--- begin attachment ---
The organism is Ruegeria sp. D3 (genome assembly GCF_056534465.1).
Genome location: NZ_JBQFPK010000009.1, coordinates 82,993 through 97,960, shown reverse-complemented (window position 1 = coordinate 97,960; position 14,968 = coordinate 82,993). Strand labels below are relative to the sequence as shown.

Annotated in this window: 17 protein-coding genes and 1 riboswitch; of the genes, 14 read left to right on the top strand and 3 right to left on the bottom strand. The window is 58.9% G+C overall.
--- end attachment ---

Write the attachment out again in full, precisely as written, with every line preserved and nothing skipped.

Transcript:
The organism is Ruegeria sp. D3 (genome assembly GCF_056534465.1).
Genome location: NZ_JBQFPK010000009.1, coordinates 82,993 through 97,960, shown reverse-complemented (window position 1 = coordinate 97,960; position 14,968 = coordinate 82,993). Strand labels below are relative to the sequence as shown.

Annotated in this window: 17 protein-coding genes and 1 riboswitch; of the genes, 14 read left to right on the top strand and 3 right to left on the bottom strand. The window is 58.9% G+C overall.